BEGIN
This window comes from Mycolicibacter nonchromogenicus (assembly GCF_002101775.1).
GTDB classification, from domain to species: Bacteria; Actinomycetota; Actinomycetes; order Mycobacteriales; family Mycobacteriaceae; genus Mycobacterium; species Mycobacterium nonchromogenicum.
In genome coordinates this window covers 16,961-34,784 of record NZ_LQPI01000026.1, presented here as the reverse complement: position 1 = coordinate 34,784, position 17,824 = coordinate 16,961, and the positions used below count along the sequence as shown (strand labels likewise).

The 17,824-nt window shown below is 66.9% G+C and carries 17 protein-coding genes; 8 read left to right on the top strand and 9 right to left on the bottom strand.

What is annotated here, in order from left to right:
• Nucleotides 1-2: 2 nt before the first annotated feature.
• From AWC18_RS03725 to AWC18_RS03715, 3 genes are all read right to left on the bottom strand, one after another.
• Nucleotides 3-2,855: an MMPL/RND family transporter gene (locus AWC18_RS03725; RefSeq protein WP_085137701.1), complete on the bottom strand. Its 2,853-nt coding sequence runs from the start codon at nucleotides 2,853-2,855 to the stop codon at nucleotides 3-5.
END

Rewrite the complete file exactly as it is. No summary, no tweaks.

This window comes from Mycolicibacter nonchromogenicus (assembly GCF_002101775.1).
GTDB classification, from domain to species: Bacteria; Actinomycetota; Actinomycetes; order Mycobacteriales; family Mycobacteriaceae; genus Mycobacterium; species Mycobacterium nonchromogenicum.
In genome coordinates this window covers 16,961-34,784 of record NZ_LQPI01000026.1, presented here as the reverse complement: position 1 = coordinate 34,784, position 17,824 = coordinate 16,961, and the positions used below count along the sequence as shown (strand labels likewise).

The 17,824-nt window shown below is 66.9% G+C and carries 17 protein-coding genes; 8 read left to right on the top strand and 9 right to left on the bottom strand.

What is annotated here, in order from left to right:
• Nucleotides 1-2: 2 nt before the first annotated feature.
• From AWC18_RS03725 to AWC18_RS03715, 3 genes are all read right to left on the bottom strand, one after another.
• Nucleotides 3-2,855: an MMPL/RND family transporter gene (locus AWC18_RS03725; RefSeq protein WP_085137701.1), complete on the bottom strand. Its 2,853-nt coding sequence runs from the start codon at nucleotides 2,853-2,855 to the stop codon at nucleotides 3-5.